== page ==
- Do not open email attachments from unknown sources.
- Do not click on the embedded links in emails.
- Empty the spam & trash folder regularly.
- Encrypt/ Password protect the documents used in emails for exchange of important information.
Desktop Security Best Practices
The following are the best practices to be followed for protection of desktop clients:-
- Always use licensed software so that you have regular updates of your OS and applications.
- Read terms & Conditions/ Licensed agreement provided by vendor/software before installation.
- Properly shutdown the PC. Never switch off directly from main supply.
- Enable auto updates of OS/ AV so as to update regularly.
- Install antivirus/ antispyware & update it regularly.
- Secure data at rest with encryption. Dispose sensitive data securely using digital file shredder software.
- Use strong & long password for login in to client and applications too.
- Periodically backup the data for computer on other media.
- Enable BIOS password to prevent unauthorized access to PC.
- Enable screen lockout option.
- Beware of personnel around the office, against shoulder surfing.
- Do not store unauthorized/ service related data on PCs.
Wireless Security Best Practices
Technology has made life convenient for everyone to connect to the Internet without having to connect physically to the networking devices through technologies such as Wi-Fi and Bluetooth. Both Wi-Fi and Bluetooth rely on radio signals for transmission of data. Radio signals are relatively easy to intrude upon when compared to tapping information on a cable making them more susceptible to an attack. The following are the few of the best practices to be followed for a safe wireless networking experience:-
- Change default admin password.
- Use WPA3 security, along with strong encryption algorithm (AES-256)
- Change default SSID and do not enable SSID broadcast.
- Enable MAC filtering.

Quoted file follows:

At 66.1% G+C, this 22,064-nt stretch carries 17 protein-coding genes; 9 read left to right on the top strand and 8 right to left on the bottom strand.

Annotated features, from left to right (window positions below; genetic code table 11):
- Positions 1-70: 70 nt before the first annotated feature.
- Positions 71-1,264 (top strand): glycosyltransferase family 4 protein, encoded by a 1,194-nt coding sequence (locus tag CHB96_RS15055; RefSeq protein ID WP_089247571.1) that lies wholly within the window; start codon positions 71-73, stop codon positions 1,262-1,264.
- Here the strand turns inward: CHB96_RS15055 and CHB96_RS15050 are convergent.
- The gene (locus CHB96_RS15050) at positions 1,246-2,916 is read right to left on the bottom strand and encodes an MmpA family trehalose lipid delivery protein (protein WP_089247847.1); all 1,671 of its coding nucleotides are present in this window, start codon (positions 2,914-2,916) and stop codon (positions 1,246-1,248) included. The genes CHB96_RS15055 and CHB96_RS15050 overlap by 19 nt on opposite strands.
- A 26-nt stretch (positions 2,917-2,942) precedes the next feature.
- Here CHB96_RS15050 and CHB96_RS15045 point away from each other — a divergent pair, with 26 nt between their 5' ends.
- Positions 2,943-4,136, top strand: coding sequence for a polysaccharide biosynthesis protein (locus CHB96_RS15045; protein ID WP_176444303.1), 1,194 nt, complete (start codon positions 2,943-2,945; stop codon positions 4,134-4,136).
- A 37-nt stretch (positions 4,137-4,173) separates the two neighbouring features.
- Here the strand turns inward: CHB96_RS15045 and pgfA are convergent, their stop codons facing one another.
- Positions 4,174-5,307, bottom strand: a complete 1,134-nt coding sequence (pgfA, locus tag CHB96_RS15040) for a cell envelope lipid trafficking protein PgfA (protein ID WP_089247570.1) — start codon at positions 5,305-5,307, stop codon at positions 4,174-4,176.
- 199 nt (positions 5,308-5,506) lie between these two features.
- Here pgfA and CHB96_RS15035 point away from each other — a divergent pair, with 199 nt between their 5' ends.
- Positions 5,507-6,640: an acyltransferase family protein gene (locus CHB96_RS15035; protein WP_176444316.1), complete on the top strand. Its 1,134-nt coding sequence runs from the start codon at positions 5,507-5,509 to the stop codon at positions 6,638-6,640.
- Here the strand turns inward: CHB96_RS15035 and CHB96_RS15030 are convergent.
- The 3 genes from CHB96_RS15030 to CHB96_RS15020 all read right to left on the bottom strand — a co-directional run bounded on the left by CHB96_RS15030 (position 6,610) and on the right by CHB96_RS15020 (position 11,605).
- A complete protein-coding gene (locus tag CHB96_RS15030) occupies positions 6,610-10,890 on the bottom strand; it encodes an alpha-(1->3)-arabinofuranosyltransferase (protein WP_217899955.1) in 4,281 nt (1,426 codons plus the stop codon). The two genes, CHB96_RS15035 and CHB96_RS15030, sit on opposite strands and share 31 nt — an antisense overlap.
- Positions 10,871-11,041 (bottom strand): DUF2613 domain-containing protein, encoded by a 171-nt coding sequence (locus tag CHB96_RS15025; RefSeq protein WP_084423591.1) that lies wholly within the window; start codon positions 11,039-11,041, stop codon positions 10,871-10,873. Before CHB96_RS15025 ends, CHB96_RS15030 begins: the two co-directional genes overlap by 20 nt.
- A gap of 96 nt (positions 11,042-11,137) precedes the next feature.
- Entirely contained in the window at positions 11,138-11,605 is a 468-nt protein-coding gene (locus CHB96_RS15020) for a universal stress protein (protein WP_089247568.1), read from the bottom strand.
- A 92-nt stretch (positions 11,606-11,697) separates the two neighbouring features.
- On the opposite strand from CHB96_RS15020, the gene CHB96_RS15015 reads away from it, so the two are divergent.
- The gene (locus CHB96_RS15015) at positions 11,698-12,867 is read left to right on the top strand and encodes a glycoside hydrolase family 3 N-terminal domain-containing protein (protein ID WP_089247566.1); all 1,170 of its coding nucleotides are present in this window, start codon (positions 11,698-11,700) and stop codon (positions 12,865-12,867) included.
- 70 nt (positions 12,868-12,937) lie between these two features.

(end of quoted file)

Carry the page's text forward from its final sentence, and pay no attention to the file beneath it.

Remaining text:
- Turn off the Wi-Fi when not in use.
- Assign static IP address to devices and turn OFF DHCP.
- Do not enable auto connect to open Wi-Fi network.
USB Security Best Practices
Use of portable devices can increase the risk of data loss, data exposure and increased exposure to network based attacks to and from any system the device is connected to. The following are some of the best practices to be followed for USB security:
- Scan the portable device with latest updated antivirus before its usage.
- Protect USB with password, in case the facility is provided on it.
- Encrypt files & folders on USB.
- Protect the stored documents with strong password.
- Do not accept any promotional USB device from unknown persons.
- Never keep sensitive information on USB without encryption.
- Safely and securely destroy/dispose the old media with stored data.
- Strictly control the use of USB/removable media for storing/processing/transfer of official/sensitive data.
Best Practices for Protection from Phishing
Phishing is when cybercriminals send malicious emails designed to trick people into falling for a scam. The intent is often to get users to reveal financial information, system credentials, or other sensitive data. The following best practices may be followed for the protection from phishing:-
- Never click on unknown links.
- Do not open unknown attachments and mails received from unknowns sources.
- Always check for misspelled URL against the genuine ones.
- Check for padlock & secure channel for banking and transactions (https & Padlock).